Transhuman Babies and Human Pariahs 207
of the legal system. The next section addresses such scaffold as it relates to the notion of
“personhood,” further evidencing that a legal definition of “human person” would fit the criteria
of a common-sense, practical regulatory approach.
V. TRANSHUMAN CHILDREN AS LEGAL PARIAHS - OVERVIEW OF PERSONHOOD IN AMERICAN
As noted above, while some commentators argue that human rights attach to creatures with
Homo sapiens DNA, 213 other commentators have instead assumed that genetically modified
humans are automatically entitled to legal rights. 214 One such commentator asserts that “since the
purpose of [human genetic modification] is to create a living child, that child has constitutional
rights under the Fourteenth Amendment.” 215 However, there is no reason to believe that under the
current legal system a genetically modified child would be automatically entitled to the protections
afforded by the Fourteenth Amendment, or any other constitutional or statutory rights or
protections. In fact, legal scholars have argued that even a human clone—who, by definition,
would have a 100 percent unaltered Homo sapiens genome—would not be entirely human and
thus would not be entitled to legal protections. 216
In light of the concern that genetically modified humans may not be automatically entitled
to legal rights, the adoption of a strict biological definition of personhood, 217 is tempting. However,
such a definition would run contrary to American jurisprudence. Legal personhood in the United
States—such as in ancient Rome218 and other contemporary legal systems around the world219 —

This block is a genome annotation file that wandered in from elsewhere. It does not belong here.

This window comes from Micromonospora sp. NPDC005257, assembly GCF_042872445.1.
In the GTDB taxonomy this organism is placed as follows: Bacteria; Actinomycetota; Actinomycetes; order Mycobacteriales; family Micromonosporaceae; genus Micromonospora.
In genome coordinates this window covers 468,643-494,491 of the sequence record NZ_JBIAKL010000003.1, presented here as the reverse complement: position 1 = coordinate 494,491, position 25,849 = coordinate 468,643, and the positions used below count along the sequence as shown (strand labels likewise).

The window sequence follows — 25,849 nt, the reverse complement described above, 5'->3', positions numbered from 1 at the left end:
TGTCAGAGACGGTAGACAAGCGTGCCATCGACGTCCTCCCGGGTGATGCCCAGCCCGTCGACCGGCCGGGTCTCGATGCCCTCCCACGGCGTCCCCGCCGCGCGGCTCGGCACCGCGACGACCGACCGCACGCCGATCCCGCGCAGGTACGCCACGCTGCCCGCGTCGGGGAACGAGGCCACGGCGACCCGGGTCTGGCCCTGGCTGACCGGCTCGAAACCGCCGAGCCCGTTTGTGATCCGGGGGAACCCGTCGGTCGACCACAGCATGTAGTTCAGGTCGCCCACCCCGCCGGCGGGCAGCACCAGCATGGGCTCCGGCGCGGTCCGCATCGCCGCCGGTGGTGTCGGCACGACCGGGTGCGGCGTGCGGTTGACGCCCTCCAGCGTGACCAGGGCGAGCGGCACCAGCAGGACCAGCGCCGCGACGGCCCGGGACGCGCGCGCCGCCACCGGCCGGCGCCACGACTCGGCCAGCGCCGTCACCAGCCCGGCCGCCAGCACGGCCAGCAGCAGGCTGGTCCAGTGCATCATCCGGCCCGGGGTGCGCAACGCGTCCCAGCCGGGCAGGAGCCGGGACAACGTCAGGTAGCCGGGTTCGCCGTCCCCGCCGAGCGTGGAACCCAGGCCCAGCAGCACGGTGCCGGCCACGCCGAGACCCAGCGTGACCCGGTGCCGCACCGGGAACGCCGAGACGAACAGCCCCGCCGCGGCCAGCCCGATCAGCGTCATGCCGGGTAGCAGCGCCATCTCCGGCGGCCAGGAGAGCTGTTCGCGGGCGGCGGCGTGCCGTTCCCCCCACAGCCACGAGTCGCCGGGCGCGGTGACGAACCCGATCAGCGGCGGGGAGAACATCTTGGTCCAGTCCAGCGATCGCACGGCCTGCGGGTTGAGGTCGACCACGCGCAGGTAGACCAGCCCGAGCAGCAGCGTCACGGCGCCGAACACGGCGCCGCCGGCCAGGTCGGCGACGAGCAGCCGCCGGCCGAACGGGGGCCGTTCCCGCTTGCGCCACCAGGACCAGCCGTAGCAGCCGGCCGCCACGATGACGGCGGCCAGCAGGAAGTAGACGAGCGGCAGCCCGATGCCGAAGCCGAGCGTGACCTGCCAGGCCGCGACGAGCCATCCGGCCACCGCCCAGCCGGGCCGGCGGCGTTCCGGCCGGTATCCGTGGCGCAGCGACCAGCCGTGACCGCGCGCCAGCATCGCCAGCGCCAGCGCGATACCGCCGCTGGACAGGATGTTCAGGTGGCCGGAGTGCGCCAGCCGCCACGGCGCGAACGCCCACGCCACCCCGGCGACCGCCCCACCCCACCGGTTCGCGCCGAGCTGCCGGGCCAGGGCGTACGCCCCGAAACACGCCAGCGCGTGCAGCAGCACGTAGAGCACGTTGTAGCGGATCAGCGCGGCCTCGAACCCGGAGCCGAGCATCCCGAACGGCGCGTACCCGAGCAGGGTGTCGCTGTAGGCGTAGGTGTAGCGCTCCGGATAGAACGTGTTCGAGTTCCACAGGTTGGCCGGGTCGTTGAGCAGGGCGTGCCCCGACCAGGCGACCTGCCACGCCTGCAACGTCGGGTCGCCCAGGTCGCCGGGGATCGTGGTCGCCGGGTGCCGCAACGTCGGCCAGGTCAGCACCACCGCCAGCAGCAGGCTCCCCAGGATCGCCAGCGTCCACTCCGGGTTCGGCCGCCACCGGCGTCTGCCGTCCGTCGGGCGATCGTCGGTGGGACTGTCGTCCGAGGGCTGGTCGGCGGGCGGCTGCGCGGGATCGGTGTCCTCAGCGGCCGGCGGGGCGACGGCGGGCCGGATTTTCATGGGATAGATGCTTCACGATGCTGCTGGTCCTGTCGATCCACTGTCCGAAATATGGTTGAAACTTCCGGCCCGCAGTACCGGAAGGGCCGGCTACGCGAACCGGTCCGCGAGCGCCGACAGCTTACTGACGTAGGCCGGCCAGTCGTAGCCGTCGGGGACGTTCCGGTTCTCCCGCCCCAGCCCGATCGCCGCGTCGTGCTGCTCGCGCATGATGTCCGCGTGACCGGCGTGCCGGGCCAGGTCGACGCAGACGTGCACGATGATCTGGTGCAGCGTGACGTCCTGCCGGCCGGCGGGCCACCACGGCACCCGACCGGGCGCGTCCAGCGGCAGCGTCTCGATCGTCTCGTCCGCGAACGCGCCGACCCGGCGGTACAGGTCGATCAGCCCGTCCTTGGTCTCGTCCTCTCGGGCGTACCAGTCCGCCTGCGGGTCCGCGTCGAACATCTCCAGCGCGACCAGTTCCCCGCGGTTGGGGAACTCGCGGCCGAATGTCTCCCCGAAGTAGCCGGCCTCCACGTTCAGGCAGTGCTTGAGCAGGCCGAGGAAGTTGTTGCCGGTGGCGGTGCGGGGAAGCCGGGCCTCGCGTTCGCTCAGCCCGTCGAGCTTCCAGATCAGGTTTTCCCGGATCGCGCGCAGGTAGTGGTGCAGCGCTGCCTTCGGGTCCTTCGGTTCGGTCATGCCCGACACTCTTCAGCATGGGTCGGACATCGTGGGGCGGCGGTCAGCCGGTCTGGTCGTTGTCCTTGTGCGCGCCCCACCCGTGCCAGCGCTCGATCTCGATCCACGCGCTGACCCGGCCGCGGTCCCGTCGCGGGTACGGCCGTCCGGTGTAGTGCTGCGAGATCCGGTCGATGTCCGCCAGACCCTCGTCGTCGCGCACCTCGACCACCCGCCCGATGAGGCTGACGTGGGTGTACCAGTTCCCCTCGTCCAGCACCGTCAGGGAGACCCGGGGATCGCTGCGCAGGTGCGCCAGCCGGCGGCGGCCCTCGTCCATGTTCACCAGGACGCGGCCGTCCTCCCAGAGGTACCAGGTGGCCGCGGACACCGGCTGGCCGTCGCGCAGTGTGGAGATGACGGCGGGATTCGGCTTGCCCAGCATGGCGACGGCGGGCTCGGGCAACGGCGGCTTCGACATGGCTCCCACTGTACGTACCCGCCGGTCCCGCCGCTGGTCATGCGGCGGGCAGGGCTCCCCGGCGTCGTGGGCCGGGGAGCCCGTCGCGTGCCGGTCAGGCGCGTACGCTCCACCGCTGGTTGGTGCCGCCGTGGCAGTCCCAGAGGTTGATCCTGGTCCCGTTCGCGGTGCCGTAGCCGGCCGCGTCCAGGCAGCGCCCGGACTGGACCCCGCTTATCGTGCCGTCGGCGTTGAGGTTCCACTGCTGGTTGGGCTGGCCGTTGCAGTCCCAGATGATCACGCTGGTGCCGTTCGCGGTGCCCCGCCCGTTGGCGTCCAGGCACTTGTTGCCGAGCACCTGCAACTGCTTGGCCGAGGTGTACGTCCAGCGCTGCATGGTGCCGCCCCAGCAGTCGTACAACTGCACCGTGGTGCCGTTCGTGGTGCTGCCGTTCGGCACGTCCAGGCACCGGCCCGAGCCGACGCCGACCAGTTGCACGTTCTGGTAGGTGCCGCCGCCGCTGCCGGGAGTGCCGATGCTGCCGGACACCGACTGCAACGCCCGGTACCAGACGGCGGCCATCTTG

has never depended on biology, and is instead a malleable legal construct. 220
The earliest indication of what entitles persons in the United States to legal rights comes
from the Declaration of Independence: “We hold these truths to be self-evident, that all men are
created equal, that they are endowed by their Creator with certain unalienable Rights, that among
these are Life, Liberty and the pursuit of Happiness.” 221 However, throughout most of American
history, these “self-evident” truths have not been so self-evident. As Fukuyama notes, “women
213See Annas, Andrews & Isasi, supra note 13.
214 See Pham, supra note 136, at 150-53. The author argues that genetically modified humans would be protected,
inter alia, under the American jurisprudential system of tort law, property law and children’s rights. Id.
215 Id. at 153 133-159.
216 Michael H. Shapiro, I Want A Girl (Boy) Just Like the Girl (Boy) That Married Dear Old Dad (Mom): Cloning
Lives, 9 S. CAL. INTERDISC. L. J. 1, 36 (1999). Shapiro discusses the arguments made by Jean Bethke Elshtain and
George Annas regarding the fact that human clones would not be entirely human. Id. at 6, 36. In fact, Andrews,
Annas and Isasi make the same argument, which directly contradicts their main proposition that human DNA is the
essence of humanity and therefore, what entitles people to human rights. See Annas, Andrews & Isasi, supra note
13, at 152, 153.
217 See Annas Andrews & Isasi, supra note 13, at 152.
218 See ANDREW BORKOWSKI & PAUL DU PLESSIS, TEXTBOOK ON ROMAN Law 87-89 (Oxford University Press
2005). The authors note that, in addition to fulfilling other criteria, the eldest living male of a household was the one
who enjoyed the greatest rights and liberties in ancient Roman society. Id.
219 See SUSAN TIEFENBRUN, WOMEN’S INTERNATIONAL & COMPARATIVE HUMAN RIGHTS 102 (Carolina Academic
Press 2012). For example, only Muslim males in countries under Shari’a law enjoy full legal rights. Id.
220 See infra notes 221–35 and accompanying text.
221 The Declaration of Independence, https://www.archives.gov/founding-docs/declaration-transcript(last visited
May 12, 2017) (emphasis added).